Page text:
Someone sent me a copy of a ‘Ministerial Statement’ by Alison Anderson (the NT’s newly appointed Minister for Aboriginal Advancement in the NT). Her Trojan Horse are the Homelands and Outstations. As an Aboriginal person herself she speaks with passion about the importance of land to Aborigines: “Our spiritual connection to the land is unique, and today I seek to explain and celebrate it…”
Three pages of this that left me emotionally touched and impressed with her wisdom… What a wonderful horse!
Wish I could sit and dream a while and spend some time in my Homeland…
However then, with the best of intentions and the advancement of her people at heart, Alison goes on to push the assimilationist agenda hidden inside the horse. From the sublime to the ridiculous:
“Private ownership of housing is good because it encourages people to take out mortgages. Warren Mundine has spoken of this, of the great benefit of a mortgage once you start to think about it. Having a mortgage means you can build a better house for yourself and your children . It means you have to get up in the morning and have a shower and go to work, to earn the money to pay the mortgage. That means you set a good example for your children, who get up to go to school.”
Livin’ and a workin’ on the land….
The possibility of taking out a mortgage on a house on an outstation is far removed from reality.
It is the impossible dream…
Alison’s mention of the shower, reminded me that:
almost four decades ago several Warlpiri school teachers used to get up in the morning and front at our Education Department house to have a shower before going to work. This was at a time when half the school staff was Warlpiri.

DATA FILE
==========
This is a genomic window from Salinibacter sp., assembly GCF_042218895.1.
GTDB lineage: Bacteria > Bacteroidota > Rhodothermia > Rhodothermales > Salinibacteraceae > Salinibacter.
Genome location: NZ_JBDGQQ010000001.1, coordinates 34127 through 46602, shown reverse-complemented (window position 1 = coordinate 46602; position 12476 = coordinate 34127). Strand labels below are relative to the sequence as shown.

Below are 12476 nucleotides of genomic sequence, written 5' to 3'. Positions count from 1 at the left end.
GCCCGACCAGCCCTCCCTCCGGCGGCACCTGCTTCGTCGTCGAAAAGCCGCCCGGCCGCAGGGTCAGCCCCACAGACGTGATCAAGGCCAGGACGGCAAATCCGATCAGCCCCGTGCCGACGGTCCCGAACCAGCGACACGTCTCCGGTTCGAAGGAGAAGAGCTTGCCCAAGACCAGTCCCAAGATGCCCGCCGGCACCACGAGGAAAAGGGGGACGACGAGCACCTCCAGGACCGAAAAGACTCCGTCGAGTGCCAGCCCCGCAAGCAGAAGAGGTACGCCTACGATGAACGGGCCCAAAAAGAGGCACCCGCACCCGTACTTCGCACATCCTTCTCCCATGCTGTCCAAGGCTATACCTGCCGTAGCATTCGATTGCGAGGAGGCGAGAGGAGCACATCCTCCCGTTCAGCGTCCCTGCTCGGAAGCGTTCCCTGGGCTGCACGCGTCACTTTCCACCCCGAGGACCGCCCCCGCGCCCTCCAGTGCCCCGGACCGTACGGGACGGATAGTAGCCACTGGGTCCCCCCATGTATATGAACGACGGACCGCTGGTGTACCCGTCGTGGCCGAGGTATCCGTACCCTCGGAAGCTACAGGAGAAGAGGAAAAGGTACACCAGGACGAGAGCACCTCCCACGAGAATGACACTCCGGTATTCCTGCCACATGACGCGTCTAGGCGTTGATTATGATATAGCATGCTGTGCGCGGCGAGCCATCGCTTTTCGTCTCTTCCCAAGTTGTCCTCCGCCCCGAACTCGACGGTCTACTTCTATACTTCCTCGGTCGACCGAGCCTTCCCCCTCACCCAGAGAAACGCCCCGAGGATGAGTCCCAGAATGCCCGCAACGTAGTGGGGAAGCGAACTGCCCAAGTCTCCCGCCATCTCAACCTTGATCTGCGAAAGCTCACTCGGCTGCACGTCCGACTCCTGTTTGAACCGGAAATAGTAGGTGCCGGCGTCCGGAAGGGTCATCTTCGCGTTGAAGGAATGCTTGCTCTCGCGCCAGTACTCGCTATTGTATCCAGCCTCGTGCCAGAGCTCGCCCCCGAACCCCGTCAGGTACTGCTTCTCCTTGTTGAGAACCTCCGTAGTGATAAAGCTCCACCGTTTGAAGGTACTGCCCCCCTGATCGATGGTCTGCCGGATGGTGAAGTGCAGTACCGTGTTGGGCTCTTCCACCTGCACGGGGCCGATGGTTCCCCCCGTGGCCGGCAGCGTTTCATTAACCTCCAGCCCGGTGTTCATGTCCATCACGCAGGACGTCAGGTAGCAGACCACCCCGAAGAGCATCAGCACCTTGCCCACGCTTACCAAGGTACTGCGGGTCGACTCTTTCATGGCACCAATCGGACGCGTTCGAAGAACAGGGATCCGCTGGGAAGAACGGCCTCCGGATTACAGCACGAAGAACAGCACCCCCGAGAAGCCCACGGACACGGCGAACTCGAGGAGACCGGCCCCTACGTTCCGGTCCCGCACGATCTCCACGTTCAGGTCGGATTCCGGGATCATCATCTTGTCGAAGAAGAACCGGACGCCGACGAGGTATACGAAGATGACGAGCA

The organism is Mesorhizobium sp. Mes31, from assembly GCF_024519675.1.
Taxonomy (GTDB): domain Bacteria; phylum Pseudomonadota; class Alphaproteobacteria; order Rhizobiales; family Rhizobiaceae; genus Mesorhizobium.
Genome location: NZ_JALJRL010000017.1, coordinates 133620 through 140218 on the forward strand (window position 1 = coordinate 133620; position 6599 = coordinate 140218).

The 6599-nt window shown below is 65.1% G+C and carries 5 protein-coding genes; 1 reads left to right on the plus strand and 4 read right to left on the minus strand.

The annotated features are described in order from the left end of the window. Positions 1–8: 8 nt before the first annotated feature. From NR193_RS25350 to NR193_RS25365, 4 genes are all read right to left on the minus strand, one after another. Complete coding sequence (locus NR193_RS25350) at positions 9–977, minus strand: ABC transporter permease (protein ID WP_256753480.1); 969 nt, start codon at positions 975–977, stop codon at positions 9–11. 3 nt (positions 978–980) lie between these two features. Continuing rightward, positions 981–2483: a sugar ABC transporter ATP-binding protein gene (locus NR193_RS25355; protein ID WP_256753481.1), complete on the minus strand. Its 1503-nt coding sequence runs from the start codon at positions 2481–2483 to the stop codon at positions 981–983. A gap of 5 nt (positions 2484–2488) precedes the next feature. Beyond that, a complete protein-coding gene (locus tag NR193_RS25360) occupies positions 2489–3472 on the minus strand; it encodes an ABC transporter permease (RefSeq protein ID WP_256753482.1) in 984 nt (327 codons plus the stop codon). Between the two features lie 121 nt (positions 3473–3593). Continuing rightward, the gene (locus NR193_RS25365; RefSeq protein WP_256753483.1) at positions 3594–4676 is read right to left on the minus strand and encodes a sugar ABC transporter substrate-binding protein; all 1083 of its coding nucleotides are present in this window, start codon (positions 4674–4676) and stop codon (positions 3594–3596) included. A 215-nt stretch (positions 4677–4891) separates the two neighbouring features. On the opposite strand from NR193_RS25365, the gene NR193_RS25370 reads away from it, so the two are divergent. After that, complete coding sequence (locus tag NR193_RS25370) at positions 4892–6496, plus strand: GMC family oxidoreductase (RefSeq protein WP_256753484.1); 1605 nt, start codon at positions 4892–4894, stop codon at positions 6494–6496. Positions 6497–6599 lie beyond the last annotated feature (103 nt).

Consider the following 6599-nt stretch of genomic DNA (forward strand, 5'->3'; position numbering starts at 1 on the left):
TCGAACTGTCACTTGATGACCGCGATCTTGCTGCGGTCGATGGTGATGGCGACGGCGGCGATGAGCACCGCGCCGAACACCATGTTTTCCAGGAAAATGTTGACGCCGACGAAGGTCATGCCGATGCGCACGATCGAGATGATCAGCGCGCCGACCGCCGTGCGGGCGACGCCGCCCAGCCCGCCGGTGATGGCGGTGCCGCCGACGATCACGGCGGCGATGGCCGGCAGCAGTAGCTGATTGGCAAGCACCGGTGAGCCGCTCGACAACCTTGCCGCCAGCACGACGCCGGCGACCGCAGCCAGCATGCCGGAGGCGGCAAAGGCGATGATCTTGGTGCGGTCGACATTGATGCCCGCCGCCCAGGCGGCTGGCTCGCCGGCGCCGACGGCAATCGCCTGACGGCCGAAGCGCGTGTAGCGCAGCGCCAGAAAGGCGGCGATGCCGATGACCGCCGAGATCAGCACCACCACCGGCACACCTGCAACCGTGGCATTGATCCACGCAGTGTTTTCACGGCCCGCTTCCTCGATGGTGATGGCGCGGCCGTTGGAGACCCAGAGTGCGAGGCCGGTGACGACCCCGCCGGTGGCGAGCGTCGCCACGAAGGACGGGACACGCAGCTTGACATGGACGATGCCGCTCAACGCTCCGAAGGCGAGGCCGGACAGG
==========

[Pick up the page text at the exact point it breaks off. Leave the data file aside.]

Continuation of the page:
Today I think there are only two qualified Warlpiri teachers left at Yuendumu School. The Education Department doesn’t make housing available to locally recruited staff. How different things might be today if only they’d taken out mortgages!
Have been to three funerals in the last fortnight. People I cared for.
One of the services was almost entirely in the Luritja language.
This is one of the songs they sang (I can’t find a Luritja version)
Hundreds of people travelled hundreds of Kilometres to attend. Many in unregistrable vehicles with more passengers than seatbelts, risking large fines they would not be able to pay.
At the Alice Springs cemetery they sang this (again in Luritja)
It was once again driven home to me that remote Aborigines’ most precious ‘possessions’ are Land, Language, Law and Family.
To give all that up for a mortgage, for someone else’s impossible dream, is too high a price to pay.